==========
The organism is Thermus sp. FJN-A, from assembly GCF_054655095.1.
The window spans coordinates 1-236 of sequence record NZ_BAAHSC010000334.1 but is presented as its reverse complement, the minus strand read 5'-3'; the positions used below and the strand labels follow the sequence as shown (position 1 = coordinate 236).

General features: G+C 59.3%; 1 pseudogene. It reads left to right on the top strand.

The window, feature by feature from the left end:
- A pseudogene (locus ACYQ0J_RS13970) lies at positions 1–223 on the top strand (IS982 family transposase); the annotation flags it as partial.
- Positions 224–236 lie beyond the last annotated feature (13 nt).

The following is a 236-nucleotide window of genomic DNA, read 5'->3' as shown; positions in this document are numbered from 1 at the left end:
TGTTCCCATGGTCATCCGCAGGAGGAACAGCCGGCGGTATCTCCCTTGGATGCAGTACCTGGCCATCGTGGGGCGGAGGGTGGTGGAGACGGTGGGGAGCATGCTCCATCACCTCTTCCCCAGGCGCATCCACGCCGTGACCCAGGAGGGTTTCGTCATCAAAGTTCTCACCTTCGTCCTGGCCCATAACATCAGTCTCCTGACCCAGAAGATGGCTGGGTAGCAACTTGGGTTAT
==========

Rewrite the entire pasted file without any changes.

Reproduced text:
The organism is Thermus sp. FJN-A, from assembly GCF_054655095.1.
The window spans coordinates 1-236 of sequence record NZ_BAAHSC010000334.1 but is presented as its reverse complement, the minus strand read 5'-3'; the positions used below and the strand labels follow the sequence as shown (position 1 = coordinate 236).

General features: G+C 59.3%; 1 pseudogene. It reads left to right on the top strand.

The window, feature by feature from the left end:
- A pseudogene (locus ACYQ0J_RS13970) lies at positions 1–223 on the top strand (IS982 family transposase); the annotation flags it as partial.
- Positions 224–236 lie beyond the last annotated feature (13 nt).

The following is a 236-nucleotide window of genomic DNA, read 5'->3' as shown; positions in this document are numbered from 1 at the left end:
TGTTCCCATGGTCATCCGCAGGAGGAACAGCCGGCGGTATCTCCCTTGGATGCAGTACCTGGCCATCGTGGGGCGGAGGGTGGTGGAGACGGTGGGGAGCATGCTCCATCACCTCTTCCCCAGGCGCATCCACGCCGTGACCCAGGAGGGTTTCGTCATCAAAGTTCTCACCTTCGTCCTGGCCCATAACATCAGTCTCCTGACCCAGAAGATGGCTGGGTAGCAACTTGGGTTAT